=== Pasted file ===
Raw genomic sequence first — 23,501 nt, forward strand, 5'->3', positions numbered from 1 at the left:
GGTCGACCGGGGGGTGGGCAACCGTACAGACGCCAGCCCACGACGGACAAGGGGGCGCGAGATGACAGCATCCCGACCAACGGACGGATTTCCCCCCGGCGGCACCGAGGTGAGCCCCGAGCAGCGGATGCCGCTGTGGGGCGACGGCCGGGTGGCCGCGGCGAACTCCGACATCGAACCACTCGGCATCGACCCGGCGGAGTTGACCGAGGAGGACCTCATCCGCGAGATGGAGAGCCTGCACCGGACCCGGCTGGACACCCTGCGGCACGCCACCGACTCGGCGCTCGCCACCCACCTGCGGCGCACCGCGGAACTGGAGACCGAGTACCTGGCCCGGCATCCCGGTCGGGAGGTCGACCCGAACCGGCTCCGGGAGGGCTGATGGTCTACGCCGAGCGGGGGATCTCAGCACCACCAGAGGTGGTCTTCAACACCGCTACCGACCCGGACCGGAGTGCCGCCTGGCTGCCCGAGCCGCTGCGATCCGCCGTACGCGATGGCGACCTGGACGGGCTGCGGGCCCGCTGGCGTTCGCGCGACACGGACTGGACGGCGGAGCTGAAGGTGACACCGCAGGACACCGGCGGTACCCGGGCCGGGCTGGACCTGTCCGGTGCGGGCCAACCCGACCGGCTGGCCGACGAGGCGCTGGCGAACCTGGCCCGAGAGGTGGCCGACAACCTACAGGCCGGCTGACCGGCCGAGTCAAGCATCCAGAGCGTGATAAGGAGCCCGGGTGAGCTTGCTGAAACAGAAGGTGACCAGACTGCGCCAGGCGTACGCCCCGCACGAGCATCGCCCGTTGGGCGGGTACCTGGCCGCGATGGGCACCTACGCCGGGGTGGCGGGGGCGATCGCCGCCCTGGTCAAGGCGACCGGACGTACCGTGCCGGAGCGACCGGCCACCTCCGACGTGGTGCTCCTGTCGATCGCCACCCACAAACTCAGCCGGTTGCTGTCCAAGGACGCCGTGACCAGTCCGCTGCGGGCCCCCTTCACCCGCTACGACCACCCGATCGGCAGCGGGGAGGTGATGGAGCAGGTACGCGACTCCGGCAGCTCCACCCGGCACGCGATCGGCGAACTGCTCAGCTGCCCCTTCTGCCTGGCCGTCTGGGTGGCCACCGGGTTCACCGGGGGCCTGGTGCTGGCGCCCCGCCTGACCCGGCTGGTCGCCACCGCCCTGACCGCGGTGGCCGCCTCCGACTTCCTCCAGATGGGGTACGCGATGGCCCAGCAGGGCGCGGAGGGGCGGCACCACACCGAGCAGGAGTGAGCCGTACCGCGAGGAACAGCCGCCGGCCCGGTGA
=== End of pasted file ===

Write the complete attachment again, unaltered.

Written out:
Raw genomic sequence first — 23,501 nt, forward strand, 5'->3', positions numbered from 1 at the left:
GGTCGACCGGGGGGTGGGCAACCGTACAGACGCCAGCCCACGACGGACAAGGGGGCGCGAGATGACAGCATCCCGACCAACGGACGGATTTCCCCCCGGCGGCACCGAGGTGAGCCCCGAGCAGCGGATGCCGCTGTGGGGCGACGGCCGGGTGGCCGCGGCGAACTCCGACATCGAACCACTCGGCATCGACCCGGCGGAGTTGACCGAGGAGGACCTCATCCGCGAGATGGAGAGCCTGCACCGGACCCGGCTGGACACCCTGCGGCACGCCACCGACTCGGCGCTCGCCACCCACCTGCGGCGCACCGCGGAACTGGAGACCGAGTACCTGGCCCGGCATCCCGGTCGGGAGGTCGACCCGAACCGGCTCCGGGAGGGCTGATGGTCTACGCCGAGCGGGGGATCTCAGCACCACCAGAGGTGGTCTTCAACACCGCTACCGACCCGGACCGGAGTGCCGCCTGGCTGCCCGAGCCGCTGCGATCCGCCGTACGCGATGGCGACCTGGACGGGCTGCGGGCCCGCTGGCGTTCGCGCGACACGGACTGGACGGCGGAGCTGAAGGTGACACCGCAGGACACCGGCGGTACCCGGGCCGGGCTGGACCTGTCCGGTGCGGGCCAACCCGACCGGCTGGCCGACGAGGCGCTGGCGAACCTGGCCCGAGAGGTGGCCGACAACCTACAGGCCGGCTGACCGGCCGAGTCAAGCATCCAGAGCGTGATAAGGAGCCCGGGTGAGCTTGCTGAAACAGAAGGTGACCAGACTGCGCCAGGCGTACGCCCCGCACGAGCATCGCCCGTTGGGCGGGTACCTGGCCGCGATGGGCACCTACGCCGGGGTGGCGGGGGCGATCGCCGCCCTGGTCAAGGCGACCGGACGTACCGTGCCGGAGCGACCGGCCACCTCCGACGTGGTGCTCCTGTCGATCGCCACCCACAAACTCAGCCGGTTGCTGTCCAAGGACGCCGTGACCAGTCCGCTGCGGGCCCCCTTCACCCGCTACGACCACCCGATCGGCAGCGGGGAGGTGATGGAGCAGGTACGCGACTCCGGCAGCTCCACCCGGCACGCGATCGGCGAACTGCTCAGCTGCCCCTTCTGCCTGGCCGTCTGGGTGGCCACCGGGTTCACCGGGGGCCTGGTGCTGGCGCCCCGCCTGACCCGGCTGGTCGCCACCGCCCTGACCGCGGTGGCCGCCTCCGACTTCCTCCAGATGGGGTACGCGATGGCCCAGCAGGGCGCGGAGGGGCGGCACCACACCGAGCAGGAGTGAGCCGTACCGCGAGGAACAGCCGCCGGCCCGGTGA